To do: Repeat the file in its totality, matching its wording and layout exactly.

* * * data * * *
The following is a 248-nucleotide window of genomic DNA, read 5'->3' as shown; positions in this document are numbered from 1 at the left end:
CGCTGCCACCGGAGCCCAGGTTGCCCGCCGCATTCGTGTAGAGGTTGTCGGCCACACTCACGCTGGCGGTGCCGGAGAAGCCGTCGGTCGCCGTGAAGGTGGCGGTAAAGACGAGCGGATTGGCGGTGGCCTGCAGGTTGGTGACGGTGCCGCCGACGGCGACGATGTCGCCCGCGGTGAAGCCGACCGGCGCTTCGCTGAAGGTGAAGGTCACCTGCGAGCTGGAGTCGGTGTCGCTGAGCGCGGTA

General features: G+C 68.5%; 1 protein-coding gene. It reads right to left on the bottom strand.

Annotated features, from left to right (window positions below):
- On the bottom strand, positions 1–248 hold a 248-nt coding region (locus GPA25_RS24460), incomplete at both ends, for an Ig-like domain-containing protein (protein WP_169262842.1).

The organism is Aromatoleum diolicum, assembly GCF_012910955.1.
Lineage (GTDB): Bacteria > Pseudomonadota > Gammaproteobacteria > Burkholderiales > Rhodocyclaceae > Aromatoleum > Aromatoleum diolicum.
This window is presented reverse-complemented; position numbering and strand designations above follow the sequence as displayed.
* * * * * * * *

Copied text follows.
The following is a 248-nucleotide window of genomic DNA, read 5'->3' as shown; positions in this document are numbered from 1 at the left end:
CGCTGCCACCGGAGCCCAGGTTGCCCGCCGCATTCGTGTAGAGGTTGTCGGCCACACTCACGCTGGCGGTGCCGGAGAAGCCGTCGGTCGCCGTGAAGGTGGCGGTAAAGACGAGCGGATTGGCGGTGGCCTGCAGGTTGGTGACGGTGCCGCCGACGGCGACGATGTCGCCCGCGGTGAAGCCGACCGGCGCTTCGCTGAAGGTGAAGGTCACCTGCGAGCTGGAGTCGGTGTCGCTGAGCGCGGTA

General features: G+C 68.5%; 1 protein-coding gene. It reads right to left on the bottom strand.

Annotated features, from left to right (window positions below):
- On the bottom strand, positions 1–248 hold a 248-nt coding region (locus GPA25_RS24460), incomplete at both ends, for an Ig-like domain-containing protein (protein WP_169262842.1).

The organism is Aromatoleum diolicum, assembly GCF_012910955.1.
Lineage (GTDB): Bacteria > Pseudomonadota > Gammaproteobacteria > Burkholderiales > Rhodocyclaceae > Aromatoleum > Aromatoleum diolicum.
This window is presented reverse-complemented; position numbering and strand designations above follow the sequence as displayed.